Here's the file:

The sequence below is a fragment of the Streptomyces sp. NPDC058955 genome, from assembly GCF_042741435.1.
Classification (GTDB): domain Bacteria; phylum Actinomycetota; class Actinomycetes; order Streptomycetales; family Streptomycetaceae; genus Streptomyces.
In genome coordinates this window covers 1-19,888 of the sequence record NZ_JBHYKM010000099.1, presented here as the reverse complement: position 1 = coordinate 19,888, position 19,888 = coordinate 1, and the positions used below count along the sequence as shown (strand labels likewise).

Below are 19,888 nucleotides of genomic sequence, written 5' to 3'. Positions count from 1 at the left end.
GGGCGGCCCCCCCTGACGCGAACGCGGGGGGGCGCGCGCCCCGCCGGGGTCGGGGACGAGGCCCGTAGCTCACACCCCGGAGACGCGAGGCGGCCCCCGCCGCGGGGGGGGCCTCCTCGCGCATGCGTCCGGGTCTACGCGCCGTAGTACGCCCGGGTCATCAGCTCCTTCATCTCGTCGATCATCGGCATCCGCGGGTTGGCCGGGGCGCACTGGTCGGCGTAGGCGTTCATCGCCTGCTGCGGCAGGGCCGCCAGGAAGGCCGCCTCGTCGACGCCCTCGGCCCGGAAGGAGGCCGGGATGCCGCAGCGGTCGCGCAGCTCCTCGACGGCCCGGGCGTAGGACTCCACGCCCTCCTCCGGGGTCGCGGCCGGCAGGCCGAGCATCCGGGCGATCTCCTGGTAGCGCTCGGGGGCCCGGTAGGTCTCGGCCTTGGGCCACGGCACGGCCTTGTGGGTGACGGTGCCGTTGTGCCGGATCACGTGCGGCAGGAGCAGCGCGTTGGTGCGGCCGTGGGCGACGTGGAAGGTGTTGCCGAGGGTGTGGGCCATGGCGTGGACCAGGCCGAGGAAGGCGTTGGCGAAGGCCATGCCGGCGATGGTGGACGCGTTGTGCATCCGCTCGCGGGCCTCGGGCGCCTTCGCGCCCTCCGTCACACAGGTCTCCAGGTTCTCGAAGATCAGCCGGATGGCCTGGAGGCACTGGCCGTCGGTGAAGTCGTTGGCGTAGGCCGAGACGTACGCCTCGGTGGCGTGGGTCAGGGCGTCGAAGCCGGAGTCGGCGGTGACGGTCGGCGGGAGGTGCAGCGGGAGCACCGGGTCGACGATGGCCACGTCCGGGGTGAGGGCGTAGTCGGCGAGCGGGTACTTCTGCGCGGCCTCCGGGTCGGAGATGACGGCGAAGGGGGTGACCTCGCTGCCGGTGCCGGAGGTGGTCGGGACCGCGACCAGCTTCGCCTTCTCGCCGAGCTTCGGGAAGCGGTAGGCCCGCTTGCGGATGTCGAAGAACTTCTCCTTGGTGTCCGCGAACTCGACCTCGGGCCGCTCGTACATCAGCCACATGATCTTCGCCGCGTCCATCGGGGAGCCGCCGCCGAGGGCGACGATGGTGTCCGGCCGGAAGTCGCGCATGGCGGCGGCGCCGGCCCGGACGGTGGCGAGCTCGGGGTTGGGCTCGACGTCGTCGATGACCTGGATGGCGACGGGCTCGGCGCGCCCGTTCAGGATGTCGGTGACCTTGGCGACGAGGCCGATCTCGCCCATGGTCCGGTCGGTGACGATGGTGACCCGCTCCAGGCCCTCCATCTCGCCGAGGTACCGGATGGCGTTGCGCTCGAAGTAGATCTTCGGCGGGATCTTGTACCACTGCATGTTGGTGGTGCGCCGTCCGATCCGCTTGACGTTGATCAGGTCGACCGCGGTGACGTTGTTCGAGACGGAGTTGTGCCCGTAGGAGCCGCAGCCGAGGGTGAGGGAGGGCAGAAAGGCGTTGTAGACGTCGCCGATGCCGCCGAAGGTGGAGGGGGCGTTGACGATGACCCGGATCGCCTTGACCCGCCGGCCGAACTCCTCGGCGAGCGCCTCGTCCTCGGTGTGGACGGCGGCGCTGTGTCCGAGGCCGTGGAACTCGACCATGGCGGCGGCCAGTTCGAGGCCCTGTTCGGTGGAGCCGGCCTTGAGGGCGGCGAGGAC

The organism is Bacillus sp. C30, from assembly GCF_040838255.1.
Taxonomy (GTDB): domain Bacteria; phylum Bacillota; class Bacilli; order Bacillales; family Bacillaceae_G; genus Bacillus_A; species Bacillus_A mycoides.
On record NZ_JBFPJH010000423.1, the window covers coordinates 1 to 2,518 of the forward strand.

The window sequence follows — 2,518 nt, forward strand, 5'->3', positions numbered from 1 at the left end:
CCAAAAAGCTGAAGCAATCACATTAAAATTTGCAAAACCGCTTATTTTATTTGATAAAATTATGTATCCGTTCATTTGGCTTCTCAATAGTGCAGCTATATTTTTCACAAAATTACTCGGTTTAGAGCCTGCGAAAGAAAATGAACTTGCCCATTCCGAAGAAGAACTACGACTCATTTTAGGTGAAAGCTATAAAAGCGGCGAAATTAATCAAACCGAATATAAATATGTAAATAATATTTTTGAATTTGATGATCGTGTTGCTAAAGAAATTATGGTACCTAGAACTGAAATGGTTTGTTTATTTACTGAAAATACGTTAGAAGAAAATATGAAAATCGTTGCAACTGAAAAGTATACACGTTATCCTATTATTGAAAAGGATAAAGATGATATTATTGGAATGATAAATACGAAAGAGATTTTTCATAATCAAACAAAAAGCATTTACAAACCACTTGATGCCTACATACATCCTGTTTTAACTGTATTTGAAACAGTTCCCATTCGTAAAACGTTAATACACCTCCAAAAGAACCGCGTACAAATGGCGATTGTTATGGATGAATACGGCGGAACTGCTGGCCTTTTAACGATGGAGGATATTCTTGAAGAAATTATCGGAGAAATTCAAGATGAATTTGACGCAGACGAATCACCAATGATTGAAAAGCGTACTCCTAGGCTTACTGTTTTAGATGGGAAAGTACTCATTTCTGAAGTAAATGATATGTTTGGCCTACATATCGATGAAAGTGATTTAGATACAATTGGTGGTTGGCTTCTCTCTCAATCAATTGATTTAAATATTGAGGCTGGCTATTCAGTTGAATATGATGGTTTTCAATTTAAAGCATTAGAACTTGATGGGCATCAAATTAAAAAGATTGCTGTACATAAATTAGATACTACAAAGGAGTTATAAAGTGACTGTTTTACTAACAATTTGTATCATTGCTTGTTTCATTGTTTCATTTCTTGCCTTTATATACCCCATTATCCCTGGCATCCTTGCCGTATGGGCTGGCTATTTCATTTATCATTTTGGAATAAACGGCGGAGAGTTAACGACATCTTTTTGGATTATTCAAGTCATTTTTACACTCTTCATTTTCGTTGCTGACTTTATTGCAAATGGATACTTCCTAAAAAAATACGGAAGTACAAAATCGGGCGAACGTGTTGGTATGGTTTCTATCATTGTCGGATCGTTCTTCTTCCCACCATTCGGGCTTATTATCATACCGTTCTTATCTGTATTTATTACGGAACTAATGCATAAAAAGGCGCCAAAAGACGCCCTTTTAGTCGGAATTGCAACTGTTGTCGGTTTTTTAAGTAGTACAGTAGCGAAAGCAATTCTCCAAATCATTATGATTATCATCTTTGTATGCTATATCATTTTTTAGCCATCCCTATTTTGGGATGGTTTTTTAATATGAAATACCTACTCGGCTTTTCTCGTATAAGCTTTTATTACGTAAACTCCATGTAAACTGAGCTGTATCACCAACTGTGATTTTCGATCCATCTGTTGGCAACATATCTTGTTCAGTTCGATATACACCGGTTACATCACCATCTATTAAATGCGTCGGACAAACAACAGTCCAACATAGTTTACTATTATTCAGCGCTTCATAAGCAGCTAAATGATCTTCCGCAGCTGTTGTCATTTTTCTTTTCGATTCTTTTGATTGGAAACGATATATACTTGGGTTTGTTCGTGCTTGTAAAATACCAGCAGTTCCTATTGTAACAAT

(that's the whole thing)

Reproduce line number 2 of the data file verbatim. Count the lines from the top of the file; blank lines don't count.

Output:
Classification (GTDB): domain Bacteria; phylum Actinomycetota; class Actinomycetes; order Streptomycetales; family Streptomycetaceae; genus Streptomyces.